Throughout the ages, from the earliest days of Islam to contemporary times today, Muslim women have been and continue to be active leaders in their communities and countries across the world. This directory is a growing archive of leading Muslim women scholars, activists, writers, politicians, artists, religious and spiritual leaders, civil society leaders and more. Please contribute to this archive by suggesting Muslim women to be featured through our recommendation form.
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My work with women, with children, with the poor, is, in fact, the very essence of Islam. Why should I be invisible just because I am a woman?
Jehan Sadat, A Woman of Egypt
Known For: Associate Resident Scholar at the University of Maryland
Dates: Hijri 1351 AH – Present
Common Era 1933 CE – Present
Former first lady of Egypt, Jehan Sadat has played a key role in advancing women’s rights and education, both in her native Egypt and globally.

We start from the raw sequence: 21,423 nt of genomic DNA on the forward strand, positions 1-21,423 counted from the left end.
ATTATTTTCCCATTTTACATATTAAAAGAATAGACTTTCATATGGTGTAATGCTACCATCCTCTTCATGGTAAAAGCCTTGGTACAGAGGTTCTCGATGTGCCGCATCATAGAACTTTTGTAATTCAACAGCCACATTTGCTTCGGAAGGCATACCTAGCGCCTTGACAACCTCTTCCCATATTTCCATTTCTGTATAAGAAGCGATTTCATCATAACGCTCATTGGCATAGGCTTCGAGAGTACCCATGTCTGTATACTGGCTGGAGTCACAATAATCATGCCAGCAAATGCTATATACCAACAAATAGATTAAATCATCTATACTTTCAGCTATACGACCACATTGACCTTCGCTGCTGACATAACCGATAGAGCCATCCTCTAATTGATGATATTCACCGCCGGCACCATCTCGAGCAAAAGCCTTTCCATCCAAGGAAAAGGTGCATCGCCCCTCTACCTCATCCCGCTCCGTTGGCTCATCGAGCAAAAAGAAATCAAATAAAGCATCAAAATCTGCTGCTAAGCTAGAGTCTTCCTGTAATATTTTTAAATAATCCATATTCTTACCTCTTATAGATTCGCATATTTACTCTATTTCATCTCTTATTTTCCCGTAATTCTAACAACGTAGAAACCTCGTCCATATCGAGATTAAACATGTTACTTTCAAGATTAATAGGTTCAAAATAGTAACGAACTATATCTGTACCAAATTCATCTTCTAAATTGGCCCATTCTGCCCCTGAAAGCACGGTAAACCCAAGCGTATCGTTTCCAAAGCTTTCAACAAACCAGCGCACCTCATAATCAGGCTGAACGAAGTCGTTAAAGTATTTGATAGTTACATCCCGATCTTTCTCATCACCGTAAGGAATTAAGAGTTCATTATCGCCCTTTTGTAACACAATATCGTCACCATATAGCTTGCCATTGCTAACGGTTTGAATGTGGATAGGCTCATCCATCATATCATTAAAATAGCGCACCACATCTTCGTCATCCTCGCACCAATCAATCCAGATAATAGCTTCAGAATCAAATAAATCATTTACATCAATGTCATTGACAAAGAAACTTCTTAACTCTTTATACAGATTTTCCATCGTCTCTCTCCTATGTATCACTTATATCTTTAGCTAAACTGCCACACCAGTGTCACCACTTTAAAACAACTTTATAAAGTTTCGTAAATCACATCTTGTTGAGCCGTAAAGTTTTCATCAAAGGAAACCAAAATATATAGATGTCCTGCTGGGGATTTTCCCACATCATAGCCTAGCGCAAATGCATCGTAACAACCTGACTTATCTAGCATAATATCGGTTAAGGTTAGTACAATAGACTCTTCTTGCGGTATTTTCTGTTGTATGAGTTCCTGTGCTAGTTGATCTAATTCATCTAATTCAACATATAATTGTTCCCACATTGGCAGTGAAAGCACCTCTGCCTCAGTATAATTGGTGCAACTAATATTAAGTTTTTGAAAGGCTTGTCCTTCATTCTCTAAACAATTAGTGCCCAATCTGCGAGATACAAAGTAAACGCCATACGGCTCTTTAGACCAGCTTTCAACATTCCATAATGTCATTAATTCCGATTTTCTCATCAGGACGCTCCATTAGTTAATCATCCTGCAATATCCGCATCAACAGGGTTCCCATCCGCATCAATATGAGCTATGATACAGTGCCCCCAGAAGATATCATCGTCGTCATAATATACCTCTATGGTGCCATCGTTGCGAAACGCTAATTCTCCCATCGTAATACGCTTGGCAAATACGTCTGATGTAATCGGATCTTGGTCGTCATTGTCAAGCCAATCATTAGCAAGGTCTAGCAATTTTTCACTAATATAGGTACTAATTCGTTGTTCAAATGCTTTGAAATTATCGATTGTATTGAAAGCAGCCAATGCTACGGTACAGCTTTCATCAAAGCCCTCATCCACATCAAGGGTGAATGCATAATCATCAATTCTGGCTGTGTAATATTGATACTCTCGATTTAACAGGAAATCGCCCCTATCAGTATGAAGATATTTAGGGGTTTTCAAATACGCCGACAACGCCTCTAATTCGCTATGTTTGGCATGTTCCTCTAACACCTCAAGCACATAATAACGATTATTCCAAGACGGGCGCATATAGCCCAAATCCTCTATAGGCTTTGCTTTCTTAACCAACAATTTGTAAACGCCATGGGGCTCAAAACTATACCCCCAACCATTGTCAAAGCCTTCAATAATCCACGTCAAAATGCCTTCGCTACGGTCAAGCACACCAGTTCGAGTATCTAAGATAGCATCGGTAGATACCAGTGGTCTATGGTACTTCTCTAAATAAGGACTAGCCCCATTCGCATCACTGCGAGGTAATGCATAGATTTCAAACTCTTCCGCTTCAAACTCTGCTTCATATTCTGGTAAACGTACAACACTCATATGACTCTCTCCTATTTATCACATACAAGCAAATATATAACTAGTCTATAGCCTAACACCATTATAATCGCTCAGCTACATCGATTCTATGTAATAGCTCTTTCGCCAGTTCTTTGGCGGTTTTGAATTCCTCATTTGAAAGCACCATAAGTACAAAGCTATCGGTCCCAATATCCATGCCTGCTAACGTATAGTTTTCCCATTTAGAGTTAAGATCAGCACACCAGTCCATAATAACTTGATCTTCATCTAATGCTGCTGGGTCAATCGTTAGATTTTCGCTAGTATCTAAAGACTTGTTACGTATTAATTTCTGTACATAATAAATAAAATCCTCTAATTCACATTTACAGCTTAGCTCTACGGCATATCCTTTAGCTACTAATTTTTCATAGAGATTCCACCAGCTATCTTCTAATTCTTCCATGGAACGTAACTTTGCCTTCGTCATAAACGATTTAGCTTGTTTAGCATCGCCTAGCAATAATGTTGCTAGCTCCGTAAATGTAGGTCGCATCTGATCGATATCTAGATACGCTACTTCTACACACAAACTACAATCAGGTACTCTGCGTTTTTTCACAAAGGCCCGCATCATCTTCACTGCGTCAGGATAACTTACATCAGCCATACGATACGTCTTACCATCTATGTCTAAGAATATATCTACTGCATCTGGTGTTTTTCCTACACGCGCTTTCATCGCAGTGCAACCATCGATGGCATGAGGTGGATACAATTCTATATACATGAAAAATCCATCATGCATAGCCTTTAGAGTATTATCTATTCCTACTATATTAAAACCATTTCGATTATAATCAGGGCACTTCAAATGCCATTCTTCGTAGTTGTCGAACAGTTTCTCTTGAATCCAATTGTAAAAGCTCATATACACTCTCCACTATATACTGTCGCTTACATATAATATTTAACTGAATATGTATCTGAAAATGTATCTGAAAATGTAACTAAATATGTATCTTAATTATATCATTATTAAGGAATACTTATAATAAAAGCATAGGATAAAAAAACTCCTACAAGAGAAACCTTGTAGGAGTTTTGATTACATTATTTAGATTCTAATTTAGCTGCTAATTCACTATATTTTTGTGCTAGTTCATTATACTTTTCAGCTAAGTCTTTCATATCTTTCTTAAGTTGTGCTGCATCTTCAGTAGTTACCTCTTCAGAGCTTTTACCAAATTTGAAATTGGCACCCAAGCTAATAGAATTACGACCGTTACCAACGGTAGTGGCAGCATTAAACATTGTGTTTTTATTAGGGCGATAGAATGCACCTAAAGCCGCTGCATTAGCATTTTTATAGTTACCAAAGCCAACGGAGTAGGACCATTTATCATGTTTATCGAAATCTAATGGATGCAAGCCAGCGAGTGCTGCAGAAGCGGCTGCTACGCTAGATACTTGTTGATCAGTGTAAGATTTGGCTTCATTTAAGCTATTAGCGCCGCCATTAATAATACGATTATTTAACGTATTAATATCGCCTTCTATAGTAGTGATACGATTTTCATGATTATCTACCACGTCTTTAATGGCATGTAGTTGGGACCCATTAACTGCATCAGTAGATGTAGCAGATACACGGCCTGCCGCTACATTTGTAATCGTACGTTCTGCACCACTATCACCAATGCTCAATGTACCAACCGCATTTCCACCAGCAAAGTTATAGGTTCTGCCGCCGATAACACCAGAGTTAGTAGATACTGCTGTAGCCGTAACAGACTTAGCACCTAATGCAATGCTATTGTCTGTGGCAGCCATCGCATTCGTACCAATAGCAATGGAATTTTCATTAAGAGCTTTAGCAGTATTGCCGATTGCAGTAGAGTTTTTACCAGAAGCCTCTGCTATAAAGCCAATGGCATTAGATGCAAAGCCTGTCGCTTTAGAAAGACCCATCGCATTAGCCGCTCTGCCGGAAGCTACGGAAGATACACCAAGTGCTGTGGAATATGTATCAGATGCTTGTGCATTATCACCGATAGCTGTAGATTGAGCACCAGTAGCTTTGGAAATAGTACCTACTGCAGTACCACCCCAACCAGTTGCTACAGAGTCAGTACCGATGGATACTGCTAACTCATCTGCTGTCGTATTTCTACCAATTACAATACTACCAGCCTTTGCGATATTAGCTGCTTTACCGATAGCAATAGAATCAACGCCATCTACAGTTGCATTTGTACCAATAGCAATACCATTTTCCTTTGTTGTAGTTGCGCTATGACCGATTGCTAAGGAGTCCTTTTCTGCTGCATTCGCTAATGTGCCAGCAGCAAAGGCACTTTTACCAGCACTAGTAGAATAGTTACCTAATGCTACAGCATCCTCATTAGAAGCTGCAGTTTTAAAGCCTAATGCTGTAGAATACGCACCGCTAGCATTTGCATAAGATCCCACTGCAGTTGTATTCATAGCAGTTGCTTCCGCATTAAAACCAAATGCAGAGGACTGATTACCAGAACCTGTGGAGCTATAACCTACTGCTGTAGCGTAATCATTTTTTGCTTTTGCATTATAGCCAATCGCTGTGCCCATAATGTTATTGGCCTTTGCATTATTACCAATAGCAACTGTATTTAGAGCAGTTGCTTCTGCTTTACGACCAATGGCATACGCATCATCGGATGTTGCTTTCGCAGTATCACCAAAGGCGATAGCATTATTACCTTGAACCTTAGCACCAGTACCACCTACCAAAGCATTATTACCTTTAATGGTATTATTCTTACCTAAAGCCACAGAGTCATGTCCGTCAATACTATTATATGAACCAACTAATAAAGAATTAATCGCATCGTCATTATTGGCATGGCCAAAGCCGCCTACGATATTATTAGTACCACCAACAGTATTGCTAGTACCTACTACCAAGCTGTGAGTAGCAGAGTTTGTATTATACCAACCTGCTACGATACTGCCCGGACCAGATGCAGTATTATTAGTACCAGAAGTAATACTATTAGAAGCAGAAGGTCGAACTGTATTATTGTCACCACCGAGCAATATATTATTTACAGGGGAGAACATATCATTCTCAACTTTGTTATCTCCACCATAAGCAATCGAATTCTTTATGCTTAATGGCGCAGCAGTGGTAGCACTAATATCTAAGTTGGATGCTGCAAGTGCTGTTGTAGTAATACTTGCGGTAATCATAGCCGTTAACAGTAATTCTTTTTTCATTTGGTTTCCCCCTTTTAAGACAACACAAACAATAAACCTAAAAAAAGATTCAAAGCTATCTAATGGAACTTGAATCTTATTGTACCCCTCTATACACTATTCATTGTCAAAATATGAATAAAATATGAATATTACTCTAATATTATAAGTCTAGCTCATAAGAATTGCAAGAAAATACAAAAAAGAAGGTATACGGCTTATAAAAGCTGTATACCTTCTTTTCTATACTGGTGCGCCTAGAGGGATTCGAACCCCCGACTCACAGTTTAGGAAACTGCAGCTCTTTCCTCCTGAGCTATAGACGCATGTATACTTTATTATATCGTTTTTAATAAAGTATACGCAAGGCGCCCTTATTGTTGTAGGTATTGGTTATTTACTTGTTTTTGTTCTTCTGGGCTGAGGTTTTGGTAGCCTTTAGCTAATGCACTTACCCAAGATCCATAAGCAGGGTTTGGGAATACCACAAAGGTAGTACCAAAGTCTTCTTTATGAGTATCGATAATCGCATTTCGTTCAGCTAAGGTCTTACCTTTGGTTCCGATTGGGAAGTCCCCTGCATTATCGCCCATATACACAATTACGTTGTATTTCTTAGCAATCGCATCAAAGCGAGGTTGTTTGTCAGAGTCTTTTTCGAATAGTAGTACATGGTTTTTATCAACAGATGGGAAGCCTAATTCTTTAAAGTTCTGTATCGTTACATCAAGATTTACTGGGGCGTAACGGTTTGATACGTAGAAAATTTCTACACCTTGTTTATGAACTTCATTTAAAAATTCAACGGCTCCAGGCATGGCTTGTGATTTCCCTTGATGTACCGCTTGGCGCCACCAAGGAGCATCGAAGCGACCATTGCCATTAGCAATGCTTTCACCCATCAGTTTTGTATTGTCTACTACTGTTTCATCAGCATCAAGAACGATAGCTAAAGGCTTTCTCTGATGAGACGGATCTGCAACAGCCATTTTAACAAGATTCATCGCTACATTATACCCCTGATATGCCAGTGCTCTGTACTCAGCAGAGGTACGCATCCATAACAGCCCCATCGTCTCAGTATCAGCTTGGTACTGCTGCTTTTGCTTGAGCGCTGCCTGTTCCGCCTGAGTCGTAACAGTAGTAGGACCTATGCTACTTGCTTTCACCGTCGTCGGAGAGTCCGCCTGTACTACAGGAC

Born in Cairo to an Egyptian father and a British mother, the young Jehan married the future President of Egypt, Anwar Sadat, in 1949. In the late 1970s, she played a pivotal role in reforming Egypt’s civil code through the Egyptian Civil Rights Laws, which expanded the rights of women in regards to alimony and divorce. In 1972, Jehan Sadat founded Wafa’ Wal Amal (Faith and Hope) which provides rehabilitation, skills training, and other social services to war veterans and civilians. It is one of the largest rehabilitation centers in the Middle East. Jehan Sadat earned her bachelor’s degree in Arabic Literature; she earned both her master’s degree and her doctorate in Comparative Literature from Cairo University.
As the founder of the African-Arab Women’s League, Jehan Sadat has attended numerous conferences and seminars as an advocate for women and children. She is also one of the founding members of the Talla Society, a cooperative that trains and equips women with practical skills to help them become economically independent and self-sufficient. In addition, she authored two books, A Woman of Egypt and My Hope for Peace.
Jehan Sadat is now an Associate Resident Scholar at the University of Maryland, where the Anwar Sadat Chair for Development and Peace was created in her late husband’s memory.
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